I spoke too soon. Earlier today I outlined AMD’s roadmap for 2010 - 2011. In 2011 AMD will introduce two next-generation microarchitectures: Bulldozer for the high end desktop and server space and Bobcat for the price/power efficient ultra mobile market. I originally said that AMD wasn’t revealing any more about its next-gen architectures, but AMD just proved me wrong as they unveiled the first block diagrams of both cores.

First up, Bulldozer. I hinted at the architecture in this afternoon’s article:

“A major focus is going to be improving on one of AMD’s biggest weaknesses today: heavily threaded performance. Intel addresses it with Hyper Threading, AMD is throwing a bit more hardware at the problem. The dual integer clusters you may have heard of are the route AMD is taking...”

And here’s the block diagram:

Bulldozer: AMD's Latest Leap Forward, will it be another K8 to Intel's Sandy Bridge?

This is a single Bulldozer core, but notice that it has two independent integer clusters, each with its own L1 data cache. The single FP cluster shares the L1 cache of the two integer clusters.

Within each integer “core” are four pipelines, presumably half for ALUs and half for memory ops. That’s a narrower width than a single Phenom II core, but there are two integer clusters on a single Bulldozer core.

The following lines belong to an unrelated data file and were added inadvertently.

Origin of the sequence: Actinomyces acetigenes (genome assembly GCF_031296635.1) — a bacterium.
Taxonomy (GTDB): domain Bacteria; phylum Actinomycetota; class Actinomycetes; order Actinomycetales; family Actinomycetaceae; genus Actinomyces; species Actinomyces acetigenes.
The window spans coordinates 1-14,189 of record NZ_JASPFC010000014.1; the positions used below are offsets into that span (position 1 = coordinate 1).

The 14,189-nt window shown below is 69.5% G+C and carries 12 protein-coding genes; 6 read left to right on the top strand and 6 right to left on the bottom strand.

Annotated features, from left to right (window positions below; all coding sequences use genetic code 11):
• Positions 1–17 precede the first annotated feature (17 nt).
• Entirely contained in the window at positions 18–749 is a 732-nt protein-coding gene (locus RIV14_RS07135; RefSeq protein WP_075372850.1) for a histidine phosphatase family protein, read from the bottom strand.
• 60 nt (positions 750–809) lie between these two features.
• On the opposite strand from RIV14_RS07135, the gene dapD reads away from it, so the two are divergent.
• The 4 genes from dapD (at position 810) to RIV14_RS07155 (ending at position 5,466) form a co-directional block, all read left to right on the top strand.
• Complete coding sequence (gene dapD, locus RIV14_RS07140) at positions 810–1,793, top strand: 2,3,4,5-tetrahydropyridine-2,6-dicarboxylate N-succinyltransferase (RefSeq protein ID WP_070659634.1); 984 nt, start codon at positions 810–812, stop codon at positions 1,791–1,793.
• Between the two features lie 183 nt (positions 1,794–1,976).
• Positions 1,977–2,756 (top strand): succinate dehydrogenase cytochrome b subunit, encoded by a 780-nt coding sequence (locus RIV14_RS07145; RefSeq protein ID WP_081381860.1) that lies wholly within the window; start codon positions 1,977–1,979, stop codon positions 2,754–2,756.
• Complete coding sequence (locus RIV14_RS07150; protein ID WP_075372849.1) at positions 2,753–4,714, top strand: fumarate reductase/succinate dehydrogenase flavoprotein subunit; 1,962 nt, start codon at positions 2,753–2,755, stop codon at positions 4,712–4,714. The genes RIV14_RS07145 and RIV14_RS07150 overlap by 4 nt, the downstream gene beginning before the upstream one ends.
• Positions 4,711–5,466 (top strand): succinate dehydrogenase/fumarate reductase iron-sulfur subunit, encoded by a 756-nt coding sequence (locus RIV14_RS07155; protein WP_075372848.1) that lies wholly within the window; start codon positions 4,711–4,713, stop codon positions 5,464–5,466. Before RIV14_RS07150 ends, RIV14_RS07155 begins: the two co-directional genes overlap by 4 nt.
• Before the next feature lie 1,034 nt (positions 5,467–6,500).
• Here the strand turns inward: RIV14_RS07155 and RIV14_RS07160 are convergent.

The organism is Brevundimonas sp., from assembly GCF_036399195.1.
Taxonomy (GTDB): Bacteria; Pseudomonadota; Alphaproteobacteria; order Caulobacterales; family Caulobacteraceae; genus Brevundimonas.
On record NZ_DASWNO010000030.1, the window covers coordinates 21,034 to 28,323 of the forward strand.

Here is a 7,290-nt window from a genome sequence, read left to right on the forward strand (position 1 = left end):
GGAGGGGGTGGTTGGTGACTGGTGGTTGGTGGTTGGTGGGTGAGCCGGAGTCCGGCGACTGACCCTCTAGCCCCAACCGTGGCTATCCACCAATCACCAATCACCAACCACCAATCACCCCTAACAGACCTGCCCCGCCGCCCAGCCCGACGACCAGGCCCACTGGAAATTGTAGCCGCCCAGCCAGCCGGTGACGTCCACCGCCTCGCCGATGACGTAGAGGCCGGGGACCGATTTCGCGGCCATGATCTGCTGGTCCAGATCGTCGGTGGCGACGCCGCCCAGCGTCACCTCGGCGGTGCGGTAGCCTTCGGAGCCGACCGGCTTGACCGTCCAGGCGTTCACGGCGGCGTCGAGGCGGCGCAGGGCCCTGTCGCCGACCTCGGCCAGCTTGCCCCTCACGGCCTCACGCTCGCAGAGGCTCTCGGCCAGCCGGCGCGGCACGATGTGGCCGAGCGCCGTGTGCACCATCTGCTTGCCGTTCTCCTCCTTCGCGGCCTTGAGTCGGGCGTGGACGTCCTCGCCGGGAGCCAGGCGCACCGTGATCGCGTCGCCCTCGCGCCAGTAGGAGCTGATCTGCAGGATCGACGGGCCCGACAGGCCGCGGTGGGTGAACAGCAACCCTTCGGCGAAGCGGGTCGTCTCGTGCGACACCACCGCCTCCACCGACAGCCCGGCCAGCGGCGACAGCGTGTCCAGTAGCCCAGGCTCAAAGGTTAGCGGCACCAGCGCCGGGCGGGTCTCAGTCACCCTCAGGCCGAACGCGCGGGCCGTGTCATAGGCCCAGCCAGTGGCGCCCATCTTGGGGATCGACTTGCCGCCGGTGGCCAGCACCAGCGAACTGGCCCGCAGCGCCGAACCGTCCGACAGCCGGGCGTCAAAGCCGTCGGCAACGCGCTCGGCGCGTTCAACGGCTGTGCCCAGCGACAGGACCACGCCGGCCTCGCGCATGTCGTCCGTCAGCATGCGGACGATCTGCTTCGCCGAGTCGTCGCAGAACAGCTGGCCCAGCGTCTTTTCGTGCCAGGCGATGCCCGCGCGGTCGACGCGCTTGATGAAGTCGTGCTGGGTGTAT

Bulldozer will also support AVX, hinted at by the two 128-bit FMAC units behind the FP scheduler. AMD is keeping the three level cache hierarchy of the current Phenom II architecture.

A single Bulldozer core will appear to the OS as two cores, just like a Hyper Threaded Core i7. The difference is that AMD is duplicating more hardware in enabling per-core multithreading. The integer resources are all doubled, including the schedulers and d-caches. It’s only the FP resources that are shared between the threads. The benefit is you get much better multithreaded integer performance, the downside is a larger core.

Doubling the integer resources but not the FP resources works even better when you look at AMD’s whole motivation behind Fusion. Much heavy FP work is expected to be moved to the GPU anyway, there’s little sense in duplicating FP hardware on the Bulldozer core when it will eventually have a fully capable GPU sitting on the same piece of silicon. While the first incarnation of Bulldozer, the Zambezi CPU, won't have an on-die GPU, presumably future APUs will use the new core. In those designs the Bulldozer cores and the GPU will most likely even share the L3 cache. It’s really a very elegant design and the basis for what AMD, Intel and NVIDIA have been talking about for years now. The CPU will do what it does best while the GPU does what it is good at.